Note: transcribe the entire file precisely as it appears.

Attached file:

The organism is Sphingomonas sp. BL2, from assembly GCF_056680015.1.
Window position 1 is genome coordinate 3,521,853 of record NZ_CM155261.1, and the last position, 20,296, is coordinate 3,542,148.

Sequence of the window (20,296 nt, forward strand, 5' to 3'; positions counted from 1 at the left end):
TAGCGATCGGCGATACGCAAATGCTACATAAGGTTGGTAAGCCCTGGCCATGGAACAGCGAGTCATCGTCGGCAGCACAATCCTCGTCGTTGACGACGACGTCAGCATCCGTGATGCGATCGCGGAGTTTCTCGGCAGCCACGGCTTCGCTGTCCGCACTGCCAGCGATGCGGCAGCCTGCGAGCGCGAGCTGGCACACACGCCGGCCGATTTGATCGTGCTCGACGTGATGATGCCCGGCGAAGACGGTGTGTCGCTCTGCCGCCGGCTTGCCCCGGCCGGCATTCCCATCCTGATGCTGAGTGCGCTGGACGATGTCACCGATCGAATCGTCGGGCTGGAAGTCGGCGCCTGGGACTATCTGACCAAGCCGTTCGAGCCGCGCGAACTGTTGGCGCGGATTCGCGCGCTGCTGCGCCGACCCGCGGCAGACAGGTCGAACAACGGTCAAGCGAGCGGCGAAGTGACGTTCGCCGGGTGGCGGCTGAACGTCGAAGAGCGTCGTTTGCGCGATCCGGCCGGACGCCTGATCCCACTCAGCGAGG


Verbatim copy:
The organism is Sphingomonas sp. BL2, from assembly GCF_056680015.1.
Window position 1 is genome coordinate 3,521,853 of record NZ_CM155261.1, and the last position, 20,296, is coordinate 3,542,148.

Sequence of the window (20,296 nt, forward strand, 5' to 3'; positions counted from 1 at the left end):
TAGCGATCGGCGATACGCAAATGCTACATAAGGTTGGTAAGCCCTGGCCATGGAACAGCGAGTCATCGTCGGCAGCACAATCCTCGTCGTTGACGACGACGTCAGCATCCGTGATGCGATCGCGGAGTTTCTCGGCAGCCACGGCTTCGCTGTCCGCACTGCCAGCGATGCGGCAGCCTGCGAGCGCGAGCTGGCACACACGCCGGCCGATTTGATCGTGCTCGACGTGATGATGCCCGGCGAAGACGGTGTGTCGCTCTGCCGCCGGCTTGCCCCGGCCGGCATTCCCATCCTGATGCTGAGTGCGCTGGACGATGTCACCGATCGAATCGTCGGGCTGGAAGTCGGCGCCTGGGACTATCTGACCAAGCCGTTCGAGCCGCGCGAACTGTTGGCGCGGATTCGCGCGCTGCTGCGCCGACCCGCGGCAGACAGGTCGAACAACGGTCAAGCGAGCGGCGAAGTGACGTTCGCCGGGTGGCGGCTGAACGTCGAAGAGCGTCGTTTGCGCGATCCGGCCGGACGCCTGATCCCACTCAGCGAGG